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It is interesting to note that some of the appealing concepts of Taoism and Buddhism are in the heart of radical Christianity (especially peace and love toward all life) , but that instead of karma, we have a loophole to the enlightenment of the Spirit and forgiveness of sin (or the suffering) in Christ. And that while eternal justice is true in that vein, the atonement of Christ allows all those that seek and accept Him to receive this forgiveness, salvation, and enlightenment in spite of their own personal failings. I could highlight the connections between the two, and differences more, but that is another thread entirely.<br><br><br><br><br><br><br><br>
---<br><br><br><br><br><br>
I myself looked at them(eastern religions) for a short time in the past (not in much depth - I never actually went that route - as I have always believed in the Trinity and grace through Christ) as a more appealing religion in regard to some of my views (as well as new age - crystals, tarot, etc - which I _did_ practice for a while) ; but after researching more of the Bible and early church fathers, and being led by the Spirit in these matters, I see that God (of Isaac and Jacob, YHWH, Jehova, Elohim, Jesus, Holy Spirit, God) offers everything I could ever have hoped for in a faith, and the futileness of my endeavorers and practices. God has filled the emptiness inside of me longing for mystery and wonder, longer for purpose and love, with His majesty more than I could have ever imagined.<br><br><br><br>
The core of it all is love, which is so highlighted in veganism and serving the poor - and I believe this radical Christianity will affect this spiritual starved generation like never before.<br><br><br><br>
And also, the more I learn in science highlights His divine wonder, the more I learn in theology highlights His divine wonder. It is as if, that lately, everywhere and everything I pursue in the fields of knowledge (hard and soft science) and emotion (arts,poetry) do nothing but reflect more of who God is, or reveal more little facets of His perfect design. I don't entirely agree with everything being taught in hard science in the world, and discussions with Christian chemists and physicists have assisted in further understanding, but I can see especially where certain hard sciences are in full agreement and highlight each other - these are some of the places that they also highlight God. ( I will be the first to say I do NOT understand it all, not even close, and I don't seek to find complete understanding. I do accept and understand that as a human, I could never achieve full knowing, or full understanding - I am a philomath , NOT a polymath.)<br><br><br><br>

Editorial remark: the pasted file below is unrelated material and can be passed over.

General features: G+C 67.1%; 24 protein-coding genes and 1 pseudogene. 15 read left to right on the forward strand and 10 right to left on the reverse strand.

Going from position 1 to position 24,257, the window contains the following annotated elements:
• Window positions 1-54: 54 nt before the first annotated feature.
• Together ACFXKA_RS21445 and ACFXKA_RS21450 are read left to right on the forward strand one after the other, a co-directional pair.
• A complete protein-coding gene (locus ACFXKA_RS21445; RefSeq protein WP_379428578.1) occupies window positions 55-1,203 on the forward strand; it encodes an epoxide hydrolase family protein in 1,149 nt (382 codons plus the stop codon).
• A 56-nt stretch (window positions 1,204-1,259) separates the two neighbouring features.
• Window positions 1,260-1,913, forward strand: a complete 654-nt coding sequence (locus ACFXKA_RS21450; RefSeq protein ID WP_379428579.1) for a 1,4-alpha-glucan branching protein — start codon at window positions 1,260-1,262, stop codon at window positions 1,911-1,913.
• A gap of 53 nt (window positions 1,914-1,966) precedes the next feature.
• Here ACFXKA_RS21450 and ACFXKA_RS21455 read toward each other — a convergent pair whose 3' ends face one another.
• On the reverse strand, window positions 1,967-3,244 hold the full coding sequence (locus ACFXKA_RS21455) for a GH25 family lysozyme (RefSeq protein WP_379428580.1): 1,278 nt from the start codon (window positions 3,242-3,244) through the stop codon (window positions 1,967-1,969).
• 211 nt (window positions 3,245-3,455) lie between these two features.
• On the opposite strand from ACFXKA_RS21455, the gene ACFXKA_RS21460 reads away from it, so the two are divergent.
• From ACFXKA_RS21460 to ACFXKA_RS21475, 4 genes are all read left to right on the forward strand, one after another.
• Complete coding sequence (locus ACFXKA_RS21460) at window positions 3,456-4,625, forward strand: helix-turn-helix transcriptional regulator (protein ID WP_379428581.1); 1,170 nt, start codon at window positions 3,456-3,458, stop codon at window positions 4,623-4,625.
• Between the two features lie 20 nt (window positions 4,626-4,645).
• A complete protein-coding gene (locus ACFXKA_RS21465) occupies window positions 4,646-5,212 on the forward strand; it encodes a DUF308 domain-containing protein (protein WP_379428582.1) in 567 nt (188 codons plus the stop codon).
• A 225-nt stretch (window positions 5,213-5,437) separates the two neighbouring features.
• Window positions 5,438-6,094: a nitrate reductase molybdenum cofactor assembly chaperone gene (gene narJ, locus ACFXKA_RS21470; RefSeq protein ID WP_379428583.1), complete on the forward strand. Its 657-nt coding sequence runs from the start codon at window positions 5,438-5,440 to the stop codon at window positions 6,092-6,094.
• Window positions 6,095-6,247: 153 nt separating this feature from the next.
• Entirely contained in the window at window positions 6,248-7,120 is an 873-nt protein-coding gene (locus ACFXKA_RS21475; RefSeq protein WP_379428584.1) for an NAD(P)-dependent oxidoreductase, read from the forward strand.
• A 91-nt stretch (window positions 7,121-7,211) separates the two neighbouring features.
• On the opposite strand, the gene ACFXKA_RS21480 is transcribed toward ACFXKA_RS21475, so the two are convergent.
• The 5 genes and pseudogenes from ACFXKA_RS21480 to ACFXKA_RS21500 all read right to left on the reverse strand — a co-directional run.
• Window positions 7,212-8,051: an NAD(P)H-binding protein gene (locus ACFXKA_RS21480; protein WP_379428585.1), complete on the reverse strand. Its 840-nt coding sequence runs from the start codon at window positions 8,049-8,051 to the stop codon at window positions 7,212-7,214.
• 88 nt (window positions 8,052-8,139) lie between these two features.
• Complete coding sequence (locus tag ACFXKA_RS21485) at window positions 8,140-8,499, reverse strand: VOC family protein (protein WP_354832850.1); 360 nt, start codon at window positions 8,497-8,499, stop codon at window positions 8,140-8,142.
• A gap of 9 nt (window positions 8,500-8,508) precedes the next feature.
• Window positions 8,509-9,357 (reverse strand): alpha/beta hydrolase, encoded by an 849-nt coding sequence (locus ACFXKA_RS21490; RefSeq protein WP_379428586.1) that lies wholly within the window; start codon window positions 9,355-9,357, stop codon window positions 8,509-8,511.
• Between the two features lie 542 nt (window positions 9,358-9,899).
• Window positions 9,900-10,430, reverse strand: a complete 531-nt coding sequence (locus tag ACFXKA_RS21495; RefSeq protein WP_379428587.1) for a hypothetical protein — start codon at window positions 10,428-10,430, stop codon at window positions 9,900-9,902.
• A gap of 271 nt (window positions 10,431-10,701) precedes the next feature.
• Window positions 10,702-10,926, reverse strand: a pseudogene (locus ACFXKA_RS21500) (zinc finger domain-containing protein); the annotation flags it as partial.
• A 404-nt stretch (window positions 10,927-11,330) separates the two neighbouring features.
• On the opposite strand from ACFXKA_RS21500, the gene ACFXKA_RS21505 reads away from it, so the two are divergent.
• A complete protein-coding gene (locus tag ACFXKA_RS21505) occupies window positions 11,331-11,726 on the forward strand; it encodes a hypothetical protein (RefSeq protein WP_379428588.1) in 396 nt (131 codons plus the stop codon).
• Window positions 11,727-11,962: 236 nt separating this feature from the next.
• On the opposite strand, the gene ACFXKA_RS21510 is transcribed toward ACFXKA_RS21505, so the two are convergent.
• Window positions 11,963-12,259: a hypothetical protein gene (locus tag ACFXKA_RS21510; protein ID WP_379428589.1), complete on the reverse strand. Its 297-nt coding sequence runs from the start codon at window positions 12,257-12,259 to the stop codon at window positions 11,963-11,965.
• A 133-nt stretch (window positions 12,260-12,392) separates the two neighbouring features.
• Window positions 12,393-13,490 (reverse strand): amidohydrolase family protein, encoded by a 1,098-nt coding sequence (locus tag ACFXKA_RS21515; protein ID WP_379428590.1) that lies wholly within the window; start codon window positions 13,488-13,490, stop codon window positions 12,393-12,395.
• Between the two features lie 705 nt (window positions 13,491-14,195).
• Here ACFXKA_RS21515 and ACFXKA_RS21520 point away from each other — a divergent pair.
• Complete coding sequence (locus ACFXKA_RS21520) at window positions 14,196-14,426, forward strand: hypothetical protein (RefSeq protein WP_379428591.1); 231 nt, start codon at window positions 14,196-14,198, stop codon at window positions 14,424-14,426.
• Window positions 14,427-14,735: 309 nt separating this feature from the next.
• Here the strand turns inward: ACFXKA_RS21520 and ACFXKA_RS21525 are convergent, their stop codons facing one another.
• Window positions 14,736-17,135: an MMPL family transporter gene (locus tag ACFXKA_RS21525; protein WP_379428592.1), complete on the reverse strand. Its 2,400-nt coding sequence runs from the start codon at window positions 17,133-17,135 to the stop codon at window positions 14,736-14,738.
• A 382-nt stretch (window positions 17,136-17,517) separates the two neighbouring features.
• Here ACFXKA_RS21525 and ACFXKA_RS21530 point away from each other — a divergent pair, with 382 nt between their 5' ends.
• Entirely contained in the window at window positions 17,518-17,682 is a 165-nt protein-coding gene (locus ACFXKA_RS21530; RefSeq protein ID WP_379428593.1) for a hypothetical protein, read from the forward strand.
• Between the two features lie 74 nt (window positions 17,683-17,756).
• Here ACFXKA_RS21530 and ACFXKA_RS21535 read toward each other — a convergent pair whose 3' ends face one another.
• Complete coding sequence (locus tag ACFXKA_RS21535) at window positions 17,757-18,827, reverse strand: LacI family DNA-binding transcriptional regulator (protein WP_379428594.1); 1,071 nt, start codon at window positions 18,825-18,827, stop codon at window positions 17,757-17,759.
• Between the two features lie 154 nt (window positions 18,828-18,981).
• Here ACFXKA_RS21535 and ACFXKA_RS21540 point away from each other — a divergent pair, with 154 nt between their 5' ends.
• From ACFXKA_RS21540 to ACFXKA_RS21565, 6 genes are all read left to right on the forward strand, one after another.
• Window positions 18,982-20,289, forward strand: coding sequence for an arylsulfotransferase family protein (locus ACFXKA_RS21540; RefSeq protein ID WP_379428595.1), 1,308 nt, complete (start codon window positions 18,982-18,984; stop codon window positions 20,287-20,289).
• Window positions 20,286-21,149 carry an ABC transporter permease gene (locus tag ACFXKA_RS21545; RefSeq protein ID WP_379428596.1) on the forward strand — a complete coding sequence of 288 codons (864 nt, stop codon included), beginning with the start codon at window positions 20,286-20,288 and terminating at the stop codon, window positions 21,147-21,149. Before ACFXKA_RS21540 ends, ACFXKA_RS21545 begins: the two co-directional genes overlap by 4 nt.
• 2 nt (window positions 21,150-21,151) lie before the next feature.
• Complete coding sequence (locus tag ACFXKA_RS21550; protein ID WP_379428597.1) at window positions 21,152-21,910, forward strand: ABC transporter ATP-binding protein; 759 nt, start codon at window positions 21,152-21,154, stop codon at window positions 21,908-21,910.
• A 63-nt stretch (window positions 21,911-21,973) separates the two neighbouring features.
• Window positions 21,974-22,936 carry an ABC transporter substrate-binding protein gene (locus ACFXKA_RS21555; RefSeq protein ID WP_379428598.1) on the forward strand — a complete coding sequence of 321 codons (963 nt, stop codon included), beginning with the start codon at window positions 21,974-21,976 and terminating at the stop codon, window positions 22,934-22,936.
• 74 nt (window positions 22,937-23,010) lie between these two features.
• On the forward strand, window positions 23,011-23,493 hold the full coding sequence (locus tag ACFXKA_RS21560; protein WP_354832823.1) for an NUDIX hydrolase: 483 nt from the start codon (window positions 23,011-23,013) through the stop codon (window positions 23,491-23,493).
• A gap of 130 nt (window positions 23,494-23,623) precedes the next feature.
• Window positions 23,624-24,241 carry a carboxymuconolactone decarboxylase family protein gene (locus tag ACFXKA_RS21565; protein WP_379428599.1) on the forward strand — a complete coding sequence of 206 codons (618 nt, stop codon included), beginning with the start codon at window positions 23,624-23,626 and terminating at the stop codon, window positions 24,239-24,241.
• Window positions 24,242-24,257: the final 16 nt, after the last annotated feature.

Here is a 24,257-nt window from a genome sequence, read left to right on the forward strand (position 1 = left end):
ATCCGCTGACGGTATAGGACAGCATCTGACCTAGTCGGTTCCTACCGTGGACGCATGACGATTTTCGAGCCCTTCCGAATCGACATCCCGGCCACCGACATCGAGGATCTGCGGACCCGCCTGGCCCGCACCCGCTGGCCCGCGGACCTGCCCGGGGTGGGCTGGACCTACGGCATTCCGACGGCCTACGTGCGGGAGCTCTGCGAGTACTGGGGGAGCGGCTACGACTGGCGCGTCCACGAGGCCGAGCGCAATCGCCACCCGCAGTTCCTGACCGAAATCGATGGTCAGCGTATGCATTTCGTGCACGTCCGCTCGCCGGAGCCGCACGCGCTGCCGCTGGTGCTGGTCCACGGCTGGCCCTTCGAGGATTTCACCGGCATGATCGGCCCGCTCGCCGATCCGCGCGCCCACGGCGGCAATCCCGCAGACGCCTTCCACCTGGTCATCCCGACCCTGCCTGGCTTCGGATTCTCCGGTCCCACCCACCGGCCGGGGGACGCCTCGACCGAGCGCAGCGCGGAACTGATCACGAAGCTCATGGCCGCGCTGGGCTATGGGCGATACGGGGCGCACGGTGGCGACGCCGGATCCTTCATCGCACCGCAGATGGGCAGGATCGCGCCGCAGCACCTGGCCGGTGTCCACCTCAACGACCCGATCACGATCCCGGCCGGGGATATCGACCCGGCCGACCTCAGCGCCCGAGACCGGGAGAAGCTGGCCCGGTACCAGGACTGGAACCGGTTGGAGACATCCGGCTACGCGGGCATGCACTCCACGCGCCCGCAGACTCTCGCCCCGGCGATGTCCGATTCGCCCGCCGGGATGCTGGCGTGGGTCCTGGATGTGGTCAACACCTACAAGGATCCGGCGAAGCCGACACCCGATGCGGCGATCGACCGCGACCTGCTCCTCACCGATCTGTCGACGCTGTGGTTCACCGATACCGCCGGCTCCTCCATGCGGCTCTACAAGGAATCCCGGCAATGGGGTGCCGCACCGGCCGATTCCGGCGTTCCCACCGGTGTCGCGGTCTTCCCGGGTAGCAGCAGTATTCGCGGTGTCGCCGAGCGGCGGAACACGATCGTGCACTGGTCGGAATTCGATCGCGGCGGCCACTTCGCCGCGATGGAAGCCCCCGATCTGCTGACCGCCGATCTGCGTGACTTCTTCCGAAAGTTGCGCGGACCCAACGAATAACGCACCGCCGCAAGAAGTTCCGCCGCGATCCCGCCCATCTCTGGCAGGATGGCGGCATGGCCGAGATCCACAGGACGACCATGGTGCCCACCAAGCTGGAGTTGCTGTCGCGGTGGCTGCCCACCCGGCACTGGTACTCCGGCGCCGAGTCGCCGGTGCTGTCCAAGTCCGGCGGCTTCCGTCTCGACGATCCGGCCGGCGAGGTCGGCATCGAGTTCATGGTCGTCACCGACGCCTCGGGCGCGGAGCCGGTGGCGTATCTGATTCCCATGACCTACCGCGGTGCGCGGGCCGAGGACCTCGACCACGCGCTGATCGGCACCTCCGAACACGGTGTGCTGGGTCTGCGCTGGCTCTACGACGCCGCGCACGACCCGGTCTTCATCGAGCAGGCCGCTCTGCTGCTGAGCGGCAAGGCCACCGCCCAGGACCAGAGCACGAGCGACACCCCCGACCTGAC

Every day that I allow Him to, is an adventure of new revelation and amazement and enlightenment of His glory and beauty of the created world. There are days where I do nothing but entertain myself - and those days are empty. But days filled in His light and days filled with seeking Him above all else, the relationship with Him above all else, worshiping Him above and regardless of all else, those days are indescribable.
 

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My religion always made me uncomfortable. I used to pray for salvation every day because I was absolutely terrified of going to hell (this started when I was about seven or eight years old). I was freaked out by the thought of God and dead acquaintances watching me all the time (like when I was in the bathroom, or committing minor "sins," etc.). I loved church service, but I could never take communion because wine makes me ill. When I was eight or nine I went to my first confession and I was so uncomfortable with the process (nothing bad happened, it just bothered me) that I never went back. Then I was sure I was going to hell, because I didn't take communion or confess.<br><br><br><br>
I started researching Paganism and I made the difficult decision of dropping Christianity to choose a new religion. Once I told myself that I didn't have to believe everything the church told me, there was such relief. I didn't have a personal relationship with God or Jesus, just fear, and that made the religion totally wrong for me. I didn't end up sticking with Paganism, but once I had seperated myself from Christianity, I realized that all that fear hadn't been worth it--I just don't believe in the central tenants of the religion. Now I'm just my own sort of spiritual, relying heavily on Buddhism, and it's so much better for me. I can choose what is right or wrong based on my own morals and experiences, and I don't have to live in fear of things that may or may not be real.